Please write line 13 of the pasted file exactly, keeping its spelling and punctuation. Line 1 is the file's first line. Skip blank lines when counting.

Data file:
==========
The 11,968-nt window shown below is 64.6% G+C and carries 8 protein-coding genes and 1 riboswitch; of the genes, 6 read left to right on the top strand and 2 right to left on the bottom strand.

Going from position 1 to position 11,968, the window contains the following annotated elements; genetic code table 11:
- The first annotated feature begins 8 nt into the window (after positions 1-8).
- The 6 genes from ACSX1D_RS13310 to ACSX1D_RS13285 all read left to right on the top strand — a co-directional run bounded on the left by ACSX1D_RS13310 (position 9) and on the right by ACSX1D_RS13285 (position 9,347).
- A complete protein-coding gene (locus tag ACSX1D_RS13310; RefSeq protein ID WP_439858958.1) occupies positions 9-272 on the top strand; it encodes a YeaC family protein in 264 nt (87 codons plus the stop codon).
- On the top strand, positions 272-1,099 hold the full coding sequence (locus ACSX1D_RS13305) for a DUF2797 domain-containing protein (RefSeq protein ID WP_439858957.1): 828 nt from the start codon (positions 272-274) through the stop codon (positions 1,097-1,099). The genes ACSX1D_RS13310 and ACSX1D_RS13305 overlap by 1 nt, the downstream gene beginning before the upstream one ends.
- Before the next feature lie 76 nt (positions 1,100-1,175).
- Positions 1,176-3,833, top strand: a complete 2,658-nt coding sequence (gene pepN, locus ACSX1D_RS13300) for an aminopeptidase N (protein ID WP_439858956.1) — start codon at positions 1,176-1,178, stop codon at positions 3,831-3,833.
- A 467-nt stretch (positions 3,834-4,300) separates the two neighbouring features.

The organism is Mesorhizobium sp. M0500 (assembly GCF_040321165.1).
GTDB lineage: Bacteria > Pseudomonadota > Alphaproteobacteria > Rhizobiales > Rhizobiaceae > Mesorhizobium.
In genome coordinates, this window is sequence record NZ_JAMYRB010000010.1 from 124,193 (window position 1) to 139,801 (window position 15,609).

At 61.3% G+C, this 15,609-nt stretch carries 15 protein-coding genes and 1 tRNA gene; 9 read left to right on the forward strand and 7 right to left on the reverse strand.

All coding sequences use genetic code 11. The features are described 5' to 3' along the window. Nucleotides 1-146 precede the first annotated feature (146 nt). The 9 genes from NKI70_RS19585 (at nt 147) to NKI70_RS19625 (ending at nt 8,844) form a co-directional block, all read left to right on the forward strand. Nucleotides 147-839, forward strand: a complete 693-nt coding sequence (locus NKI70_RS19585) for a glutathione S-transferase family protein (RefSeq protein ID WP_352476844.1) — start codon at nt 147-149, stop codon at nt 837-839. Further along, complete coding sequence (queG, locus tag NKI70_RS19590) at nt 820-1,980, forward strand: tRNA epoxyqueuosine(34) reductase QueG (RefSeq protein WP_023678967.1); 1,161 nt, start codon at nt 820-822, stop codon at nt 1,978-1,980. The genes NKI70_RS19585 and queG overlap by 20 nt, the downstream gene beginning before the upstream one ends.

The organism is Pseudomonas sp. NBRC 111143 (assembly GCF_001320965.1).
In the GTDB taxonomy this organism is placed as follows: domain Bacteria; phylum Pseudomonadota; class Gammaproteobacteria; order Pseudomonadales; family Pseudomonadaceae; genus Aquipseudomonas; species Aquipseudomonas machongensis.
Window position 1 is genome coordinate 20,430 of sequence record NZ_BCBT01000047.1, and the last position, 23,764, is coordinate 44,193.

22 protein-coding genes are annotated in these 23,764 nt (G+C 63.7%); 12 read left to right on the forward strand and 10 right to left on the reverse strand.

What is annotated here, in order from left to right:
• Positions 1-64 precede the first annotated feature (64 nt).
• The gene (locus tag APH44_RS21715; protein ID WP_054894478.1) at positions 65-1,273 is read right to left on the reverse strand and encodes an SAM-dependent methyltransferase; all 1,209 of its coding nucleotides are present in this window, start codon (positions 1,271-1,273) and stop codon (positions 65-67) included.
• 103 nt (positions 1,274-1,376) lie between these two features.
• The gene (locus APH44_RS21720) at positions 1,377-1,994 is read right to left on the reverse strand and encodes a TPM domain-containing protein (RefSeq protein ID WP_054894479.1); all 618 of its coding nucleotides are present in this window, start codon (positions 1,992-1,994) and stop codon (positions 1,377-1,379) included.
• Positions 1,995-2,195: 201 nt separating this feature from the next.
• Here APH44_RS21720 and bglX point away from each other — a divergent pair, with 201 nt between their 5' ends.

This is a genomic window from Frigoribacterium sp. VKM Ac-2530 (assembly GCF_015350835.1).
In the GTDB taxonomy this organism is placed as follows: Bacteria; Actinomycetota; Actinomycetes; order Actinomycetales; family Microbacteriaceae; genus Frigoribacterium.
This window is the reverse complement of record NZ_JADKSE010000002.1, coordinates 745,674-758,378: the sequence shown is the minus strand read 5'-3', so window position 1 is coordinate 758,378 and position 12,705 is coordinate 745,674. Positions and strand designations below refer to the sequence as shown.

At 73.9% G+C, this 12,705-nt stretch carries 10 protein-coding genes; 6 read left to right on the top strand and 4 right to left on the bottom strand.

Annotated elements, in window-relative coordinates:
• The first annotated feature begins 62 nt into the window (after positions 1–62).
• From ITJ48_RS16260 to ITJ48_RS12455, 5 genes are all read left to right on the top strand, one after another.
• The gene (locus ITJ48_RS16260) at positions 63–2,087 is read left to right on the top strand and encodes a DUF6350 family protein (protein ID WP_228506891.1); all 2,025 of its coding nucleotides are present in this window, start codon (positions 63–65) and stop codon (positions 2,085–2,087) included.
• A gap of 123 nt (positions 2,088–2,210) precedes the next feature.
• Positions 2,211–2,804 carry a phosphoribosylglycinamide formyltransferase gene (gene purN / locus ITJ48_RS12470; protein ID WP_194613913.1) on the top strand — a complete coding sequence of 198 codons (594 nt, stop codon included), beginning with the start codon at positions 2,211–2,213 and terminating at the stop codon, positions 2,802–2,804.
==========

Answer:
At 61.3% G+C, this 15,609-nt stretch carries 15 protein-coding genes and 1 tRNA gene; 9 read left to right on the forward strand and 7 right to left on the reverse strand.